With coal likely to continue as the mainstay of India’s energy supply, the country needs to look at the new challenges posed by logistical constraints, in addition to the traditional issues of delayed clearances, for realising the Rs 62-lakh-crore infrastructure spending target for the current five-year Plan, Coal Minister Sriprakash Jaiswal has said.
“Around 55 per cent of our primary energy supply is coal-based. This situation is likely to continue in the future because of abundant reserves and low cost of the fuel with better security of supply,” Jaiswal said, while inaugurating the Business Standard Infrastructure Round Table 2013 here on Friday.
The summit, focused on “Developing a New Agenda for Infrastructure Growth”, saw the participation of about 120 industry delegates. These included Coal India
Chairman S Narsing Rao, Jindal Steel and Power (JSPL) Chief Executive Officer (CEO) Ravi Uppal, Lanco Power CEO K Raja Gopal and India Infrastructure Finance Company (IIFCL) Director and CEO E S Rao, who also participated in a panel discussion following the inauguration of the annual event.
The coal minister said apart from the issue of securing green clearances, movement of coal from production centres to the consuming regions was emerging as a big challenge. Despite these, coal-based power generation increased 14 per cent last financial year, owing to a 12.2 per cent rise in coal supply to power utilities, at 339 million tonnes (Mt).
Jaiswal said the Cabinet Committee on Investment (CCI) had expedited decision-making in the infrastructure sector. As a result, a few blocks of state-owned Coal India were being developed through the partially private route of mine developer and operator (MDO) and 14 additional blocks had been allocated to companies under the new reserve auctioning regime.
During the panel discussion, Uppal stressed the need to focus on exploiting coal resources. “We have boundless quantity of coal, which is a natural resource, lying unused. The fraction of coal-based capacity has increased significantly in recent years.” He added the increasing use of supercritical boiler technology would cut carbon emissions.
The former managing director and CEO of engineering major Larsen & Toubro emphasised integrated planning by building pithead power plants to avoid wasteful transportation of coal from the East to the West. He said a host of new issues that were earlier dormant, including green clearances and land acquisition, had started surfacing, owing to the gigantic scale of new power capacity addition.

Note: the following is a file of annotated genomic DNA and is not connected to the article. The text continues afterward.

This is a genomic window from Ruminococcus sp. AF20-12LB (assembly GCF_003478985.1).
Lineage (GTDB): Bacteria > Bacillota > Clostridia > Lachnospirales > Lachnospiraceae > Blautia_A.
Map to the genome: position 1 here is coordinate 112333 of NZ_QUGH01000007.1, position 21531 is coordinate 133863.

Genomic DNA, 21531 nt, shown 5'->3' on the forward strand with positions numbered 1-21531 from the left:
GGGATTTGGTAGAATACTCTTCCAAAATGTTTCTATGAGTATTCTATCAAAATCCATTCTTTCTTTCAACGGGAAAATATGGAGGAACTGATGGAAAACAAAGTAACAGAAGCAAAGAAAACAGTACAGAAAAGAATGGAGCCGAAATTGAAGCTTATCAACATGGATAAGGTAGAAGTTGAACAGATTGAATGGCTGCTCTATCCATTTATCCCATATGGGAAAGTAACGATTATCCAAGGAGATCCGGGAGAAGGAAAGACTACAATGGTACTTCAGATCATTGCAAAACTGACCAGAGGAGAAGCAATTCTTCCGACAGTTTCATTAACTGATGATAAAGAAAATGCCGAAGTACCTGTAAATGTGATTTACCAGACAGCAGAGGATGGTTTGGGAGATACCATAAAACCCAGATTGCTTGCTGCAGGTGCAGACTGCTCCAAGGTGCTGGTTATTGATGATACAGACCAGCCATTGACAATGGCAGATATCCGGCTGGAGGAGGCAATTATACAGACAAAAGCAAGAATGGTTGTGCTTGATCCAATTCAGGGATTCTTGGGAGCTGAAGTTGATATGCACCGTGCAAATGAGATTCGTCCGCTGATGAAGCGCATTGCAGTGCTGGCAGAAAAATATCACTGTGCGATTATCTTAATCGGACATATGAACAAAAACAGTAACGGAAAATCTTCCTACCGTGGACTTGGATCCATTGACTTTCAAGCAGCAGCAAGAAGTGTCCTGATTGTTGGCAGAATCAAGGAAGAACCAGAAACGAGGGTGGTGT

India added 56,000 Megawatts (Mw) of fresh power capacity in the last Plan period ended March 2012, against 21,000 Mw in the 10th Plan and 20,000 Mw in the Ninth Plan.
A total of 76 per cent of the 11th Plan period’s capacity addition was based on thermal projects. “This is huge growth and we were not prepared for it. Most of the issues are the outcome of lack of integrated planning among ministries,” Uppal said.
Highlighting the growing logistics
problem, CIL Chairman Rao said about 300 mt of additional supply potential was stuck for want of three rail corridors in Jharkhand, Odisha and Chhattisgarh. “If all these coal evacuation corridors were available, Coal India could produce an incremental 100 mt of coal within 36 months.” Work at one of the corridors — to connect Jharkhand’s Karanpura coalfield with the mainstream — has been languishing since 1994.
Lanco CEO Raja Gopal raised concern over long-distance coal transportation, which sometimes extended beyond 2,000 km. “It does not make sense to spend four times the cost of coal production
on transportation of coal. Power projects have not come up at pitheads because of lack of integrated planning.” Gopal also pitched for doing away with tariff-based bidding for power supply and endorsed pan-India and complete regulatory sale of power to secure investor interest.
Due to the cash crunch for infrastructure projects, the panelists unanimously asked banks to relax norms on debt-to-equity ratios. “Banks must take a pragmatic view and should not insist on high equity participation from the private investor developing the project. Already, the burden of interest on debt is very huge on the company. Power capacity is currently set up at a cost of Rs 6-7 crore per Mw,” Uppal said. He highlighted another worrying trend — the slump in demand from beleaguered state utilities had led spot power prices to drop to Rs 2 a unit.
IIFCL CEO Rao offered a different perspective on funding issues by highlighting the lacunae in the way projects were structured. “Fund availability is not a problem, but appraisal of projects becomes difficult owing to land and environment-related issues.” He said IIFCL had not been able to disburse substantial funds for infrastructure projects simply because the proposals weren’t based on sustainable and bankable models.